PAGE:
The preferred method of biopsy in an anticoagulated patient is transjugular liver biopsy. Indications for transjugular biopsy of the liver include coagulopathy and ascites. Complications include arterio venous fistula, cardiac arrhythmias, and intraperitoneal hemorrhage. (5) The risk of intraperitoneal bleeding is 0% to 9%. (5-7) Management of BCS may be medical or surgical. Medical therapy has a 1-year survival rate of 92% and is highly effective when BCS is diagnosed and the underlying hypercoaguable disorder is treated early. (8) Transjugular intrahepatic portosystemic shunting procedures may be useful in patients who have failed to improve with thrombolytic therapy. (9) Liver transplantation is the therapy of choice if clinical deterioration continues despite medical therapy. (10)
Since specific therapy for the benign but potentially devastating sequellae of BCS is available, prompt diagnosis is vital. Though a combination of imaging modalities can be used to diagnose BCS, proper diagnosis can be made only by histopathologic evaluation. Budd-Chiari syndrome should be considered in the differential diagnosis of a primary liver tumor.
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(3.) Miller WJ, Federle MP, Straub WH, Davis PL. Budd-Chiari syndrome: Imaging with pathologic correlation. Abdom Imaging. 1993;18:329-335.
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(5.) Bruzzi JF, O'Connell MJ, Thakore H, et al. Trans jugular liver biopsy: Assessment of safety and efficacy of the Quick-Core biopsy needle. Abdom Imaging. 2002;27: 711-715.
(6.) Maciel AC, Marchiori E, de Barros SG, et al. Trans jugular liver biopsy: Histological diagnosis success comparing the trucut to the modified aspiration Ross needle. Arq Gastroenterol. 2003;4:80-84.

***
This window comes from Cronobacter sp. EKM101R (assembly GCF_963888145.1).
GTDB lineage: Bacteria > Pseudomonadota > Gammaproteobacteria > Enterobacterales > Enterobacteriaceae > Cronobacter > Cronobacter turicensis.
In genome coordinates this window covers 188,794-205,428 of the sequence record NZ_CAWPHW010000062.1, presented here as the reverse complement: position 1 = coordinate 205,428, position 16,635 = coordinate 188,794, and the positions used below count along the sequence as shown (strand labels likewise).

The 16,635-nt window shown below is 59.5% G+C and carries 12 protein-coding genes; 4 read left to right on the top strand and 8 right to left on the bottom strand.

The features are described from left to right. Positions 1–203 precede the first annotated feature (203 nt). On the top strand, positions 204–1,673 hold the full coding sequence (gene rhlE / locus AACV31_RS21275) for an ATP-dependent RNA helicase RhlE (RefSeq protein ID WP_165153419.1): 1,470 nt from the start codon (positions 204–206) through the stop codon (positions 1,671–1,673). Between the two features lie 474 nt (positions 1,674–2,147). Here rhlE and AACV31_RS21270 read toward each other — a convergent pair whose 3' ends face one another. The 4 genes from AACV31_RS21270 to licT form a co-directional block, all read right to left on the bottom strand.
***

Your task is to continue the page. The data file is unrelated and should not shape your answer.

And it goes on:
(7.) Psooy BJ, Clark TW, Beecroft JR, Malatjalian D. Transjugular liver biopsy with use of the shark jaw needle: Diagnostic yield, complications, and cost-effectiveness. J Vasc Interv Radiol. 2001;12:61-65.
(8.) Min AD, Atillasoy EO, Schwartz ME, et al. Reassessing the role of medical therapy in the management of hepatic vein thrombosis. Liver Transpl Surg. 1997;3:423-429. Comment in: Liver Transpl Surg. 1997;3:443-445.
(9.) Putnam CW, Porter KA, Weil R 3rd, et al. Liver transplantation for Budd-Chiari syndrome. JAMA. 1976;236:1142-1143.
(10.) Menon KVN, Shah V, Kamath PS. The BuddChiari syndrome. N Engl J Med. 2004;350:578-585. Comment in: N Engl J Med. 2004;350:1906-1908; author reply 1906-1908.
Prepared by Nadir Khan, MD, Department of Radiology, Aga Khan University Hospital, Karachi, Pakistan, and Gregory M. Soares, MD, Timothy P. Murphy, MD, and Bassam I. Aswad, MD, Brown University School of Medicine, Rhode Island Hospital, Providence, RI.
Nadir Khan, MD, Gregory M. Soares, MD, Timothy P. Murphy, MD, and Bassam I. Aswad, MD
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|Title Annotation:||RADIOLOGICAL CASE|
|Author:||Khan, Nadir; Soares, Gregory M.; Murphy, Timothy P.; Aswad, Bassam I.|
|Date:||Sep 1, 2008|